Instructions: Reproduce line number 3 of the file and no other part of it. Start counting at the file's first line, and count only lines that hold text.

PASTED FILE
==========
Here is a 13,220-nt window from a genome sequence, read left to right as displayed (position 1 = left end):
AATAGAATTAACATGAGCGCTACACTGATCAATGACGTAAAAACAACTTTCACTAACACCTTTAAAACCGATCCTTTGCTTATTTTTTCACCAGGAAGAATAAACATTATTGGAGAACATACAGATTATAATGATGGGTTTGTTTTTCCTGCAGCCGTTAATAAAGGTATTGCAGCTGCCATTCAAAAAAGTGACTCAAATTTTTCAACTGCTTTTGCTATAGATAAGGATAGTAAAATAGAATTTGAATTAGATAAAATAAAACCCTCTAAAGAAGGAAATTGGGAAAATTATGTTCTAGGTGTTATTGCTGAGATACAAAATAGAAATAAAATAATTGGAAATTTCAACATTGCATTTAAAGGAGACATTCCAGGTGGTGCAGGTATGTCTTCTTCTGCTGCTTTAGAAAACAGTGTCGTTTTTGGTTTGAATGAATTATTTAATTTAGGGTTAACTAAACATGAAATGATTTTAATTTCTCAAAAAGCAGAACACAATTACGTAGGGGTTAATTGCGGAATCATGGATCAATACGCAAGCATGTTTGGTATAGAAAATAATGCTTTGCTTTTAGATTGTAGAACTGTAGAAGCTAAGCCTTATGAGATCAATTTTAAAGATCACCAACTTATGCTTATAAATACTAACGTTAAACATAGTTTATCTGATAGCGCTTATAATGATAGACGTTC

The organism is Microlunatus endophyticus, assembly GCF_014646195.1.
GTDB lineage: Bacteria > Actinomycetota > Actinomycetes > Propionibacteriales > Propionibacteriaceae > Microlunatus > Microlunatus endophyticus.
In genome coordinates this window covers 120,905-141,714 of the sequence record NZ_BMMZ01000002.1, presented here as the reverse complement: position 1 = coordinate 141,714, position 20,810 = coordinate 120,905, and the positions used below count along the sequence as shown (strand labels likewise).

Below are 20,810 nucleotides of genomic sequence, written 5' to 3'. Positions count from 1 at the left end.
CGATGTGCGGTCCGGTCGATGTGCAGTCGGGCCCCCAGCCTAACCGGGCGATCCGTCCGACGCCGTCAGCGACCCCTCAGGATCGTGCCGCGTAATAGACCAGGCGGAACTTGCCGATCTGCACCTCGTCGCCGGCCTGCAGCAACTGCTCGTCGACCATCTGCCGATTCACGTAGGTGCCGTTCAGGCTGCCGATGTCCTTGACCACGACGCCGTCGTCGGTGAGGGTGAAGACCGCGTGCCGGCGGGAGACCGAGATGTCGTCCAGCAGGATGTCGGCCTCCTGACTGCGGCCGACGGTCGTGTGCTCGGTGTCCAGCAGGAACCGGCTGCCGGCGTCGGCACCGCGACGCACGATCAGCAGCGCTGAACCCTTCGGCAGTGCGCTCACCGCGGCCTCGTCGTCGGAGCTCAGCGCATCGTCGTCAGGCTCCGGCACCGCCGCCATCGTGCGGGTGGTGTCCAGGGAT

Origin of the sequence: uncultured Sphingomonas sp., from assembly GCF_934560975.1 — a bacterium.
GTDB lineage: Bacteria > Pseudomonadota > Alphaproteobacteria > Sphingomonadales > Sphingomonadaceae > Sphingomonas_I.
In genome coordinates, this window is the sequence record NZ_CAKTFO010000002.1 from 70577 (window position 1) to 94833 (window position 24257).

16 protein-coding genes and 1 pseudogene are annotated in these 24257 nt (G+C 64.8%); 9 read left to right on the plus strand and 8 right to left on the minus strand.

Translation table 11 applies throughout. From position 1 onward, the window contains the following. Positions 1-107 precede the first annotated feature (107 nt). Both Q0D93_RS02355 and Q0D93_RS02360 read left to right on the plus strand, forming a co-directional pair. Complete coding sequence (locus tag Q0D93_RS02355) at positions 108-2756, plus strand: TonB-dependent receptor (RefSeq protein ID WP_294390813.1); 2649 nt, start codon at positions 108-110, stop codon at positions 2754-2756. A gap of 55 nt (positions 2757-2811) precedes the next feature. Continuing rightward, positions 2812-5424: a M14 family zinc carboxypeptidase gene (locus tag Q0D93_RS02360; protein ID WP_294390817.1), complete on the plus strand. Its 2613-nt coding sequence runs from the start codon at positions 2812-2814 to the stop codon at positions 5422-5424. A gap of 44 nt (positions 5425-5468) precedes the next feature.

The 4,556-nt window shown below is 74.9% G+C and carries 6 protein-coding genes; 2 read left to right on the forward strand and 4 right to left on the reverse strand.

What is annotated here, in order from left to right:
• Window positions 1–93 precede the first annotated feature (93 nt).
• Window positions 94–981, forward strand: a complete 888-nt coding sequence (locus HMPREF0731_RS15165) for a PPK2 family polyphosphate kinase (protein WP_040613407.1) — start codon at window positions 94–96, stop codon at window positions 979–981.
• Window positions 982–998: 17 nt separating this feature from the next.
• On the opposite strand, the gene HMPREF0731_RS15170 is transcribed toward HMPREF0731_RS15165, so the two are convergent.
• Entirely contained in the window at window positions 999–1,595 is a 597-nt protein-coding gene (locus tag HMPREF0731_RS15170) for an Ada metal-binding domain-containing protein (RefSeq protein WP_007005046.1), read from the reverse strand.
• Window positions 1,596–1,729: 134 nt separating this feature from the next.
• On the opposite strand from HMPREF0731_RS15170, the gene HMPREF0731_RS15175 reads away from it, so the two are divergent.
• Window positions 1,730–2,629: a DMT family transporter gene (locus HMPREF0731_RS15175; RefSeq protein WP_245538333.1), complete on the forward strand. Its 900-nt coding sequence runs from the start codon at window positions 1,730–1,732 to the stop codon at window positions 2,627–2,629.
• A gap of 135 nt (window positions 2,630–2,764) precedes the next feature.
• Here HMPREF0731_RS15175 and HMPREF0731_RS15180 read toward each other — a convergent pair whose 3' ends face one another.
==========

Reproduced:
The organism is Microlunatus endophyticus, assembly GCF_014646195.1.